The Trouble with The Truth
Publisher: Atria Books/ Infinite Words
Publication Date: 2/10/2015
My Rating: 3 Stars
Set in America’s Great Depression era, this poignant, funny, and utterly original novel tells the story of one lost girl’s struggle for truth, identity, and understanding amidst her family’s nomadic, unconventional lifestyle.
What’s the right way to behave, to think, to feel—if you’re always the new girl? How do you navigate life when you’re continually on the move? Do you lie? How do you even know if you’re lying? What’s the truth anyway?
It’s 1928 and nine-year-old Lucresse Briard is trying to make sense of life and the jumbled, often challenging family it’s handed her: a single art-dealer father who thinks nothing of moving from place to place; her brother, Ben, who succeeds in any situation and seems destined for stardom; and their houseman, Fred, who acts like an old woman. As Lucresse advances through childhood to adolescence, she goes from telling wild lies for attention to desperately seeking the truth of who she is as a sophistication-craving teenager in the 1930s.
Told from Lucresse’s perspective as a grown woman, The Trouble with the Truth transcends its time in the late 1920s and ’30s, and weaves the story we all live of struggling to learn who we are and the truth behind this human journey.
A special thank you to Betsy, the author's daughter, Atria Books and NetGalley for an ARC in exchange for an honest review.
The charming part of TROUBLE WITH THE TRUTH, is more so about the inspiration behind the book and its author. If you are unaware, Author Edna Robinson (1921–1990) is the mother of Betsy, editor of the book, as she shares a little of her mother’s stories—her mother’s 1957 novel; retyped and edited to an unknown world of digital readers. One Edna called “a fantasy.”
Betsy, the daughter notes the book demonstrates how ordinary and even amusing this struggle of to feel visible really is. A special book for her personally since it took fifty years to be published, and it would not go away, similar to her mom, Edna.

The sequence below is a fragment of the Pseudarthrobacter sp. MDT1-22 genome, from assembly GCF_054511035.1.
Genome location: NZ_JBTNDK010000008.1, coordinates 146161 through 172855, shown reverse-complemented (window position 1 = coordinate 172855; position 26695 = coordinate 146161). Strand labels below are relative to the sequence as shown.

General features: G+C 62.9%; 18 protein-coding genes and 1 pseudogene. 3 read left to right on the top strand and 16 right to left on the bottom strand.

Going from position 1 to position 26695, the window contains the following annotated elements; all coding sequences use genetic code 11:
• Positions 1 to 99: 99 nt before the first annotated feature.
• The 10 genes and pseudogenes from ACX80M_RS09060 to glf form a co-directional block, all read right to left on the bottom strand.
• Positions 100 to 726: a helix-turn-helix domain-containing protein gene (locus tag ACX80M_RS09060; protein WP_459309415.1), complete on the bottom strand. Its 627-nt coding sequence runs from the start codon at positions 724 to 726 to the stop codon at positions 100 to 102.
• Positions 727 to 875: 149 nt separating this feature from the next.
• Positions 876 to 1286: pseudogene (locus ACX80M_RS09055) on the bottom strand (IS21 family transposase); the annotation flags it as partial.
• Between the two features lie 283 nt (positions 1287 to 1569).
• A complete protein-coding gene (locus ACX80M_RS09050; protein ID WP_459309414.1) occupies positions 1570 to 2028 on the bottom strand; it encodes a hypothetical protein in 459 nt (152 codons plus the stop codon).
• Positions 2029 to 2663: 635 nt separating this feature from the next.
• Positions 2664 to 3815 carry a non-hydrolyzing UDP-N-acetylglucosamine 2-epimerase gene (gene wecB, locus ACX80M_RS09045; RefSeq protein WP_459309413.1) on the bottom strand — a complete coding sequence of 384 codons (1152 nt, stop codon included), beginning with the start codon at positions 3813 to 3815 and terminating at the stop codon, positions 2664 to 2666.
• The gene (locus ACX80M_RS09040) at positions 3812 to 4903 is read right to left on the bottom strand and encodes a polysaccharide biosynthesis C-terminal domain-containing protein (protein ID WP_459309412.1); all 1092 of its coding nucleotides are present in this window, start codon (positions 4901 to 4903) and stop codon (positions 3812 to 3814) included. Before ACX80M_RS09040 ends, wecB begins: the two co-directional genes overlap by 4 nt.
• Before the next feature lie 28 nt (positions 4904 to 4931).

In this whimsical and quirky book, a series of short chapters, reading like a collection of short stories, is set in 1930's, about one lost little girl’s struggle with her identity, as she is part of an unconventional and nontraditional family of misfits.
Lucresse, now a grown woman, is telling the story of her youth starting when she was nine years old, in 1928. As most, they are not dirt poor as many during this era. Her mother is deceased and her single father is an art dealer who moves all around the place, dragging Lucresse and brother, Ben (seems to always transition easily), and of course the houseman, Fred (he takes care of everything, like an old woman, a housekeeper, manager, and nanny). Her only relative was Aunt Catherine Tippet.
The dad, Walter is crazy and eccentric. When Jen, their mom died, their aunt would have liked to have declared the father unfit, but did not want to ruin her sister’s name. From birth in 1921 to the first nine years, the parents lived in twenty different places. They did not marry until he was fifty-two and her forty-six, which is odd for this time period.
As the stories move along, Lucresse found if she made up things it was easier than the truth and she could be who she wanted to be. It seemed they were always explaining their odd life and people in this era were of course very judgmental, so the name Trouble with the Truth. A comical and quirky book, “People can only tell the truth as they see it. And everyone sees it differently.”